And Shahdan is delighted that Sailors fans have come out in force in recent weeks, and he believes the proverbial 12th man will play a big part on Friday.
“It’s really good to have the fans back and you can just see the celebrations when Jorge (Fellipe) scored the second goal against Young Lions on Sunday night,” he said.
“I’m sure their support and noise from the stands will spur us on to win the match – and win it for them.”
This Friday, 17 September, the Lion City Sailors will take on Albirex Niigata (S) at the Jalan Besar Stadium, in a match that could well decide the destination of the Singapore Premier League title.
The Sailors are honoured to have had fantastic support from Singapore football fans since restrictions were loosened to allow for 1,000 into stadiums, and we look forward to your continued support.
The club will continue to extend our open-door policy to Singapore’s Healthcare Heroes, who will receive free entry for this match. All our Healthcare Heroes will simply have to show ticketing staff any form of work identification, such as a staff pass, to gain entry if they meet conditions for entry as listed below.
1000 Tickets Available
Season Pass 2020 & 2021 – Complimentary
Adult – $15
Concession – $5
Each Season Pass is entitled to redeem 2 tickets.
Non-season pass holders may purchase up to 5 tickets
*Concession tickets are applicable to the following, with Concession Cards and a recent Photo ID requested upon entry for verification purposes:
– Students aged 16 and below with a valid Student Concession Card,
– Senior Citizens aged 60 and above with a valid Senior Citizen Concession Card.
North Entrance of Jalan Besar Stadium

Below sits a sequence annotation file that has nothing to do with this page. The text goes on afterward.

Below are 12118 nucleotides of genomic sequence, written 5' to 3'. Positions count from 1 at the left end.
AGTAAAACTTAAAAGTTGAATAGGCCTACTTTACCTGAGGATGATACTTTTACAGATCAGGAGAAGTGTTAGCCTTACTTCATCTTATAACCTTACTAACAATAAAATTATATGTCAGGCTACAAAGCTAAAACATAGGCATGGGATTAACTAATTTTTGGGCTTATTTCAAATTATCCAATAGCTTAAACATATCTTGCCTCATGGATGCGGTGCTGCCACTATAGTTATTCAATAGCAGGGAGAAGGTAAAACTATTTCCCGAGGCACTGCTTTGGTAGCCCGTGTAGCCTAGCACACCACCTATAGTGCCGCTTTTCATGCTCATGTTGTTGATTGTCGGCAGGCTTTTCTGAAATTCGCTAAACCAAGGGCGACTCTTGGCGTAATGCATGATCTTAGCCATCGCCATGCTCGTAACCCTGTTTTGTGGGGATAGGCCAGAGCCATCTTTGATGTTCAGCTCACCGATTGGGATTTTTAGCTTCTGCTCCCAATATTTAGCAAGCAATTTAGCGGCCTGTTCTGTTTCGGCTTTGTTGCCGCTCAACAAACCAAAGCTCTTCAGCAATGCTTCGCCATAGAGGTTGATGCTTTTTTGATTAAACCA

1745hrs-1945hrs: Season Pass Redemption and General Sale
*First 50 Season Pass holders who redeem tickets will get an exclusive Lion City Sailors towel.
Conditions of Entry
The following conditions must be met for entry to SPL matches:
- Individuals must have completed the full vaccination regimen including the two-week (14 days) period after the second dose for the vaccination to take effect. Eligible vaccines include the Pfizer-BioNTech/Comirnaty or Moderna COVID-19 vaccine, or any other vaccine in the World Health Organisation’s Emergency Use Listing (WHO EUL), including Sinovac-CoronaVac, Sinopharm, and AstraZeneca.
- Fans who produce proof of a negative Antigen Rapid Test (ART) result, will also be allowed entry. The ART must be valid until the end of the event and must be taken at a Ministry of Health-certified ART practitioner; self-test kit results will not be valid for use of entry.
- Individuals who have recovered from COVID-19 will be exempted from having to produce a negative ART result, but will need to present a Pre-Event Test Exemption Notice from any clinic offering ART or PCR testing services.
- Fans are required to produce proof of their completed vaccination status via the TraceTogether or the HealthHub app on their mobile phone, proof of negative ART test or Pre-Event Test Exemption Notice along with a valid form of identification such as NRIC or driver’s licence for verification purposes.
- Individuals aged 12 years and below are allowed entry for SPL capped at 20% of the actual event size.
The Lion City Sailors were not at their best on Sunday night, having to dig deep to come from behind and overcome a spirited Young Lions side 3-1 at the Jalan Besar Stadium.
With that, the Sailors extended their unbeaten run to 14 matches and whittled the gap between them and leaders Albirex Niigata (S) down to five points, with one game in hand.
Perhaps more importantly, the result means they will go into this Friday’s big game against the White Swans with the destination of the Singapore Premier League (SPL) title still in their own hands.
Win that, and the other remaining three games, and the Sailors will be crowned league champions for the first time.
The significance of the Young Lions win was not lost on Sailors attacker Gabriel Quak, who scored the team’s third goal a minute into injury time to seal a hard-fought victory.
“We knew that if we could not win this one, we’d be going into the Albirex game too far behind them, and they would have the upper hand,” reflected the 30-year-old. “This was a really tough one to negotiate, with the Young Lions playing exceptionally well in the first half.
“But ultimately football is a 90-minute game and I’m very proud of how our team fought in the second half – sometimes you just have to win ugly. Destiny’s still in our own hands and we have to keep it this way.”